WILLMAR, Minnesota What falls from the sky in the next few weeks could determine if farm commodity prices go up or down.

The drought that has gripped much of Minnesota and other Upper Midwest states — along with record floods on the other side of the word — is affecting grain and livestock markets, which can create risks and rewards for farmers, according to Mike Pearson, co-host of the TV show “This Week in Agribusiness." Pearson was the keynote speaker Thursday, July 29, at the Partners in Ag Innovation conference in Willmar.

This “wacky weather around the world” is affecting food commodities, which has increased demand and created potential financial rewards, he said. But that comes with increased risks for producers who are in the middle of a drought.

Weather concerns and the tightening of farm commodities has “shocked” market watchers and holds uncertainty as the growing season continues, he said.

According to Pearson, a steady appetite for ethanol, demand from livestock producers and increased purchases by China have resulted in strong corn prices. A shrinking soybean supply, created in part by an increase in value-added production, has brought soybean prices up as well, he said.

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“All this demand is happening against the backdrop of a massive drought,” he said, while pointing to a map of west central Minnesota. “Boy, you guys are in the thick of it.”

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Pearson predicted prices will continue to be volatile as new weather models emerge and that the market will be “paying very close attention to what’s coming from the sky” as crops continue to grow and harvest begins. Pearson said the “wild card” could be if farms in states like Indiana, Ohio, Illinois and the southern part of Iowa that aren’t affected by the drought will produce enough to offset the expected crop losses in northern states like Minnesota.

“No one knows yet,” he said.

On top of the weather concerns, Pearson said the ag industry is still dealing with the repercussions of the COVID-19 pandemic, which interrupted the food supply chain for producers and consumers.

But because of federal financial support and a strong appetite from consumers — locally and globally — the cattle and pork industries are doing well.

He said despite high beef prices at grocery stores during the pandemic, consumers were willing to pay the price, which shows resilience in the market. Some meat consumers opted for the less expensive option of pork which — along with increased purchases by China — has kept the swine industry profitable.

Pearson said it’s reassuring to know that the ag industry “could handle this size of a curveball” and still get its end product to the consumer.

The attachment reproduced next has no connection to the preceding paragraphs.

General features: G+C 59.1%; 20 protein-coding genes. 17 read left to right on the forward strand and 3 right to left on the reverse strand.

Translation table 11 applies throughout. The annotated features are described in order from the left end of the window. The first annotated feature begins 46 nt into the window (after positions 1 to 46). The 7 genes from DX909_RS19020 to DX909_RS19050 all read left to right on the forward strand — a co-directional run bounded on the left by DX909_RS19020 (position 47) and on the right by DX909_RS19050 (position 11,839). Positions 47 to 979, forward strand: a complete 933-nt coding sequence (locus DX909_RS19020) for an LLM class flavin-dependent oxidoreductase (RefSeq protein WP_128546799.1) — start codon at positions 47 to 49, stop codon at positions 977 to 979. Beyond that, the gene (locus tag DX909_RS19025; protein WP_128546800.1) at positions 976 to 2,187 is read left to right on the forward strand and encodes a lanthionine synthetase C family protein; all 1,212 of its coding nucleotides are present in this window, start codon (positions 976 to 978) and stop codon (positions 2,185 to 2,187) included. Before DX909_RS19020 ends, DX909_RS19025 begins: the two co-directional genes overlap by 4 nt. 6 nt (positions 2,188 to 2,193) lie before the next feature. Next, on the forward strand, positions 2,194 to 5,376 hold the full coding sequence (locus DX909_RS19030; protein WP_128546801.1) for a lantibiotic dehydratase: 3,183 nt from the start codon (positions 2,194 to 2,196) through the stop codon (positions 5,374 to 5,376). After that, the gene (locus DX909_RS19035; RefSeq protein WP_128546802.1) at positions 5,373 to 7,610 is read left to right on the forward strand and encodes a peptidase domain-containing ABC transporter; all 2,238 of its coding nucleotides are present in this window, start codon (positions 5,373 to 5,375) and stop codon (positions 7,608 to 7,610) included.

While food prices will likely continue to be high, Pearson said a side benefit of COVID is that consumers have made direct connections with farmers to purchase locally produced food. He said that puts more money directly in the hands of farmers and keeps consumers in touch with the farmer that produces the food they eat.

While reviewing proposed ag policies in the Biden administration, Pearson said potential increases in set-aside acres in the Conservation Reserve Program may be implemented in efforts to get carbon out of the air and into the ground, which he said could create new options for farmers.

Agriculture is a “player” in carbon-reduction efforts and Pearson encouraged farmers, who he said tend to “lean to the right” politically, to be open to these “new ideas” and potential economic opportunities.

The conference also featured Willmar native Glen Fladeboe, who specializes in farmland sales.

With recent sales of tillable farmland in this region going for more than $8,000 an acre, Fladeboe said this is the “strongest farmland market” he’s seen since 2013.

The pickup in the prices started in September. Low interest rates, increasing commodity prices, a desire to sell before tax laws change and transitioning land to the next generation are all factors that are playing a role currently in the increasing land prices, he said.

He said he’s “slightly less” concerned now than he was a month ago about the impact the drought will have on land prices.

Fladeboe said he expects to see more land come on the market and he expects the prices to stay strong and even increase.

“It’s an exciting time,” he said.

The Partners in Ag Innovation conference was held in-person at the Minnwest Technology Campus but was also livestreamed to a virtual audience. A recording of the entire half-day conference is available on their website, www.partnersinag.com.